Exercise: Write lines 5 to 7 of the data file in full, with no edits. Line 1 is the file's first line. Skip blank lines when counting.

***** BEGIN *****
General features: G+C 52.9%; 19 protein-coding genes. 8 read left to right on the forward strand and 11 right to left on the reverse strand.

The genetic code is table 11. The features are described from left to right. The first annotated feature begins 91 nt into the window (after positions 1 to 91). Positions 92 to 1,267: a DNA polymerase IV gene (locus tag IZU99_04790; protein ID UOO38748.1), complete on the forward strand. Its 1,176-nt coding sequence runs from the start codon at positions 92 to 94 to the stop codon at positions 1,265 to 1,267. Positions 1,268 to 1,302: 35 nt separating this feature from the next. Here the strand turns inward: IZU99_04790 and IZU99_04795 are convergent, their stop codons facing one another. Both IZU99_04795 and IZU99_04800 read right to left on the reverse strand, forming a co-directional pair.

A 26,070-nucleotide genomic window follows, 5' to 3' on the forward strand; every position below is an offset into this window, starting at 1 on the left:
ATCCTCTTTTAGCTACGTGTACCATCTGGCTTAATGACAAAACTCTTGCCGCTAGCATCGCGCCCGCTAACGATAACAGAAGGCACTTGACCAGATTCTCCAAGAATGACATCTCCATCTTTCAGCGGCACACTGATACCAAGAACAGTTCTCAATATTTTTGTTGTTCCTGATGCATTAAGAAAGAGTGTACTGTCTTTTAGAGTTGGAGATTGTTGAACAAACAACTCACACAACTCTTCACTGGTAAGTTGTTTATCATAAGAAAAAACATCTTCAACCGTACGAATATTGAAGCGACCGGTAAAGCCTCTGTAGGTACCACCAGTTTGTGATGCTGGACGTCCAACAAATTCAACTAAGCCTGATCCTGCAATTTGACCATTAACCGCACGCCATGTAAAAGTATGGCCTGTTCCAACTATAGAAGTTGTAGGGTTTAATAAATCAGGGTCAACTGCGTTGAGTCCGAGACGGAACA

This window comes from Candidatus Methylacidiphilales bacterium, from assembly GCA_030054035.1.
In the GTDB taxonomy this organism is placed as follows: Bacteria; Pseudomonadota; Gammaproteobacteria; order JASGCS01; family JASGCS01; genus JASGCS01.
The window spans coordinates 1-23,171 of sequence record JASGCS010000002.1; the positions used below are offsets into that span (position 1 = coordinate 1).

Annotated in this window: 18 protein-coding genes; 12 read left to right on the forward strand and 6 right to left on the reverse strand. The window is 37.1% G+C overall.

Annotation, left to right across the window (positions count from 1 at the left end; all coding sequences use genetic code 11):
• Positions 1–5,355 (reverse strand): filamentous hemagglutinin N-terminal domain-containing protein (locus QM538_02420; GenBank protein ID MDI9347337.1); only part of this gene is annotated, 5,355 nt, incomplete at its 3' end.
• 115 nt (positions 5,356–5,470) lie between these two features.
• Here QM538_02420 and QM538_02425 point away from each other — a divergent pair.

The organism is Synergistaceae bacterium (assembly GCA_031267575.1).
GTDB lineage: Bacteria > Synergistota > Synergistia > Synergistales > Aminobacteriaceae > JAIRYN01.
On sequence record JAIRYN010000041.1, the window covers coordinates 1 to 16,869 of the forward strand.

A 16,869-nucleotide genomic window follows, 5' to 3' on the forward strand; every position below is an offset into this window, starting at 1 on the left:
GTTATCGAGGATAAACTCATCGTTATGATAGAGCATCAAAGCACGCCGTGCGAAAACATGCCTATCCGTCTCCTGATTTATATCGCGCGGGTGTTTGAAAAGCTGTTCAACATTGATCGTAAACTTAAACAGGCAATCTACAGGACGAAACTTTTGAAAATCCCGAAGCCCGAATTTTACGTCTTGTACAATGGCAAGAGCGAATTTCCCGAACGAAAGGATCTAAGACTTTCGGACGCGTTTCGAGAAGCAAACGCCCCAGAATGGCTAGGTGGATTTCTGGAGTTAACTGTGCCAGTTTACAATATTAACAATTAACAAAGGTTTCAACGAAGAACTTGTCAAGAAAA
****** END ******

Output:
This window comes from Candidatus Methylacidiphilales bacterium, from assembly GCA_030054035.1.
In the GTDB taxonomy this organism is placed as follows: Bacteria; Pseudomonadota; Gammaproteobacteria; order JASGCS01; family JASGCS01; genus JASGCS01.
The window spans coordinates 1-23,171 of sequence record JASGCS010000002.1; the positions used below are offsets into that span (position 1 = coordinate 1).